Title: The Soldier’s Tale (Fitzwarren Inheritance #2)
Author: R.J. Scott
Publisher: Silver Publishing
Cover Art: Reese Dante
Buy Link: Amazon Genre: paranormal/contemporary gay romance
Length: Novel (132 pdf pages, 26 k words)
Rating: 4.25 out of 5 rating stars
A Guest Review by Feliz
Summary Review: This second book in the Fitzwarren Inheritance Series benefited from focusing on the romance between its two main protagonists.
***As the three books of the Fitzwarren Inheritance Series are closely linked, this review might contain spoilers for the other two books***
The Blurb: Corporal Daniel Francis has returned to his childhood home in England to heal; the only one of his unit that survived a roadside bomb. His reasons for skipping medication are based on a stubborn refusal to become an addict, and he is overwhelmed with survivor’s guilt.
Doctor Sean Lester has joined his father’s surgery and when he is held at knife point by a patient high on drugs it is Daniel that leaps to his rescue-much to his horror.
When Sean nearly runs Daniel down in the dark he finds a man who needs help, and resolves to be the person to show Daniel that it is possible to live through guilt and find happiness.
Set against the backdrop of the Fitzwarren family curse, The Soldiers Tale is a story of one man’s fight to find his place in a new world outside of the Army.
The Review: Daniel Francis used to disarm explosives of all kinds during missions all over the world; he used to be a confident, strong man, the one young soldiers turned to for advice, the one his bomb squad members looked up to as their leader. That’s all in the past now; after a roadside bomb killed his entire squad and left him with a crippling leg injury and a barely less crippling load of survivor’s guilt, he returned on medical leave to his hometown of Steeple Westford.
After a consultation with his local surgery Daniel happens to witness a drug addicted patient’s attack on one of the GP’s, Doctor Sean Lester Jr. Using his training, Daniel jumps to the doctor’s rescue; however, much to his indignation, he receives a piece of the doctor’s mind rather than thanks for his pains.
Sean Lester is horrified when one of his father’s patients, a battle-wounded soldier, jumps and manhandles the distraught youth he’d just been about to talk into cooperation. Regardless of the fact that the boy pointed a weapon at him, Sean is confident he’d had the situation under control. After sending the brute packing, Sean thinks he’s seen the last of Daniel. But not much later, a series of events works together to make Daniel an overnight guest on Sean’s sofa.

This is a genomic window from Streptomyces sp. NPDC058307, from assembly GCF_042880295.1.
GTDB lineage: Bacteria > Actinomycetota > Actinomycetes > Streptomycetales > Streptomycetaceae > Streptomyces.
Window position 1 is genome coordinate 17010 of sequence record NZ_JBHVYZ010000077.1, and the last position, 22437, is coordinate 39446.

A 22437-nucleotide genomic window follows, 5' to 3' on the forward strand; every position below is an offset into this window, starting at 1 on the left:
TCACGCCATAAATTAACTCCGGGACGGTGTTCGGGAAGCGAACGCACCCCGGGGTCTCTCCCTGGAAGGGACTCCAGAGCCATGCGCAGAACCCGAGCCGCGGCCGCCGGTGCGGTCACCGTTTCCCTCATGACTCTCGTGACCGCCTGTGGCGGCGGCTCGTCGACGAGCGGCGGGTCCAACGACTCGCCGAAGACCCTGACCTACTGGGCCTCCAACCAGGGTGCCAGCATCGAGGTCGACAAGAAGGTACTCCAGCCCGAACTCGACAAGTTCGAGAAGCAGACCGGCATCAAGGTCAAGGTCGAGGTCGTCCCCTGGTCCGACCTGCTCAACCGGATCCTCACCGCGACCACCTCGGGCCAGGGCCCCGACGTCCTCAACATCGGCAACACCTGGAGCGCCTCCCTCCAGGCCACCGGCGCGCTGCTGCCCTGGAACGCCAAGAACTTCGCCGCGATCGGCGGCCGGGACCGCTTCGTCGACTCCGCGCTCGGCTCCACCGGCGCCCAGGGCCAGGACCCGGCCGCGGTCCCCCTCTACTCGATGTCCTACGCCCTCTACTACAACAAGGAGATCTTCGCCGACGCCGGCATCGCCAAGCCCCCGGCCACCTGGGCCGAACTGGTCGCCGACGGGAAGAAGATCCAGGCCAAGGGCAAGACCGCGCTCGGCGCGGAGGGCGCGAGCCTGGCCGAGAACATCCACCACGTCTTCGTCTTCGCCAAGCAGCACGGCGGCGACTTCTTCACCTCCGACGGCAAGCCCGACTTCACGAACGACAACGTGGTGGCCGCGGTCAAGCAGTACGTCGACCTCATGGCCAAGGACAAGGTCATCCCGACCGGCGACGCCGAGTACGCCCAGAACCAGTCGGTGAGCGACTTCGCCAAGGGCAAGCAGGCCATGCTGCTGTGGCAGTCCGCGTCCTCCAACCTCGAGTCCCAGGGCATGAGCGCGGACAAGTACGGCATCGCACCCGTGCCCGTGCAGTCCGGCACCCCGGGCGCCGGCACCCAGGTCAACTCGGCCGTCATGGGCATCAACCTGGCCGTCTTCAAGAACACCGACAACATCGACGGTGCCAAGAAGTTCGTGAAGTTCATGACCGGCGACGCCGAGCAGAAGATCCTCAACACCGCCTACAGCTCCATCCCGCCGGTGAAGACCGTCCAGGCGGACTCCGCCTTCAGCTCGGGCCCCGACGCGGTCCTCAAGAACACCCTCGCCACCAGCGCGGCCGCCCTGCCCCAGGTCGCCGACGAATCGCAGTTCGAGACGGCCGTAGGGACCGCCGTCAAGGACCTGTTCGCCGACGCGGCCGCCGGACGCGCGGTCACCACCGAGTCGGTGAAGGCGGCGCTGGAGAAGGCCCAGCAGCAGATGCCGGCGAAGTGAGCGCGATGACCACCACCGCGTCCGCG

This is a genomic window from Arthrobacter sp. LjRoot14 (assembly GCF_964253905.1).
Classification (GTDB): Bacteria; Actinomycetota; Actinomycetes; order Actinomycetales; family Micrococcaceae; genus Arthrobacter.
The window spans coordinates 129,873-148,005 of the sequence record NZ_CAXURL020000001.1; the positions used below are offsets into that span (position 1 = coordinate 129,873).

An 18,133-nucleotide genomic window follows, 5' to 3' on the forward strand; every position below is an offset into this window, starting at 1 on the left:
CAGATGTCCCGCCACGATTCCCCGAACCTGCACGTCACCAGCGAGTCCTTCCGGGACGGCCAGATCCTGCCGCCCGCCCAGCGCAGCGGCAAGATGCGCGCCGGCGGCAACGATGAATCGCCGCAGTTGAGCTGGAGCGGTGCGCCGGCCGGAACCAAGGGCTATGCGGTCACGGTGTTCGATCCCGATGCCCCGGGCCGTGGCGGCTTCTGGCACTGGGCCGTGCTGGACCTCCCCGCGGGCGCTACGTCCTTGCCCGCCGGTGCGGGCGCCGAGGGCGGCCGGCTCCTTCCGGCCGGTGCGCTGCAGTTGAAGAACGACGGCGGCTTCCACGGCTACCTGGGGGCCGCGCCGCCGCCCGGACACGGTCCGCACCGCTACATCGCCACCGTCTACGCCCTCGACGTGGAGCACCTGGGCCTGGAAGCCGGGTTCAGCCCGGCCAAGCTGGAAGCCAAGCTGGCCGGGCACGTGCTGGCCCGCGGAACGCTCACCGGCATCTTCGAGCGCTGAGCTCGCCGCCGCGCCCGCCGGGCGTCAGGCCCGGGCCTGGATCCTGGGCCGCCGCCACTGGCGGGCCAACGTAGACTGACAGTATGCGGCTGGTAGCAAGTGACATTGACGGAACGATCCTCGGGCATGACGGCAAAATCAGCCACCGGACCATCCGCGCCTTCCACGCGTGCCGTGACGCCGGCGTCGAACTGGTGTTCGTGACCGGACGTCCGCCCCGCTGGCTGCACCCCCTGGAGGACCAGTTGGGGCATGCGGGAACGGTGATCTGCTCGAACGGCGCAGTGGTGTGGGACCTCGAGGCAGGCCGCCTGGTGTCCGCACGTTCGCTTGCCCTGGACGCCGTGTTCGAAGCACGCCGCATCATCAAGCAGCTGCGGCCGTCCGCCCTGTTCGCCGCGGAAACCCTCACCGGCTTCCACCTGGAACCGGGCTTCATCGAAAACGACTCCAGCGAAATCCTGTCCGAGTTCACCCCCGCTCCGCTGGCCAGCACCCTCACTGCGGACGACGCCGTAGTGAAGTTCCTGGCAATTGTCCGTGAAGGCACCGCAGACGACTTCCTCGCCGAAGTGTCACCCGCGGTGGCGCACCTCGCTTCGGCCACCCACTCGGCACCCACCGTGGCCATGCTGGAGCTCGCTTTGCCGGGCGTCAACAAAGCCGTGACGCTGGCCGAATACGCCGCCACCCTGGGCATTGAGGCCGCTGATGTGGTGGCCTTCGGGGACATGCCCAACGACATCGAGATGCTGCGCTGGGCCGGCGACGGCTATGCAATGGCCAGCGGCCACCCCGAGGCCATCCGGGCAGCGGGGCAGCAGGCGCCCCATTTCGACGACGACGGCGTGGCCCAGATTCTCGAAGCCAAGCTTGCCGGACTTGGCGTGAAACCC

Getting to know Daniel, seeing his physical and emotional pain awakes both Sean’s professional and personal interest. It doesn’t take long, and Sean is a fixture in Daniel’s life. Despite their somewhat rocky start, both men soon find themselves drawn to each other. The growing affection between them is helped along by the fact that they have mutual friends; Daniel’s childhood friend Will is about to marry Diane, the sister of Sean’s best friend, Phil Fitzwarren. It is per this connection that Sean and Daniel meet Mark Renfrew, a psychic who seems hell-bent on breaking the infamous Fitzwarren family curse, and Mark’s boyfriend Jack, an archaeologist.
The strange reaction Mark shows to an antique dagger which Daniel carries around as a family heirloom and personal talisman indicates that Daniel–and in extension, Sean–might be more closely connected to the Fitzwarren curse than anybody thought, and a centuries-old prophecy points toward the same direction. Three gay couples are required to lift the curse. And everything points to Sean and Daniel being “the warrior and the healer” who need to “stand to swear a sacred bond”. If only Daniel weren’t so reluctant to stand as his friend Will’s best man…
As the groundwork about the curse and the prophecy of how it can be broken was laid in the first book, The Psychic’s Tale, this story was able to focus on Daniel’s and Sean’s relationship. Which was also this book’s big forte in my opinion.
The main characters were fully developed and they were given time to grow. I really liked them, particularly the dichotomy in personality that was immanent in both of them. Sean was as confident and non-nonsense as just any grumpy village GP, but sweet and a little insecure as a person. Whereas Daniel, as a soldier broken by injury and PTSD, was a protector and leader at heart. As a couple, they complimented each other beautifully.
The “fated lovers” element was there, but pushed far to the background, and the Fitzwarren curse was more of a backdrop than the determining matter that brought them together as lovers. Sean and Daniel’s romance would’ve made just as much sense outside the context of the Fitzwarren mystery. In fact, my only issue with this book was that, toward the end, Daniel’s objections to being best man at his friend’s wedding seemed contrived, an artificial obstacle to Mark’s curse-lifting scheme.
So while the romance found its satisfying solution in this book, the developments in regard to the mystery lagged a bit in comparison. Mark and Jack made a reappearance; with the help of Daniel and Sean, Mark took another step further toward lifting the curse, and there was a first hint as to how Phil Fitzwarren might fit into the picture. Yet, the puzzle remains to be solved. It will be continued in book three, The Lord’s Tale by Sue Brown.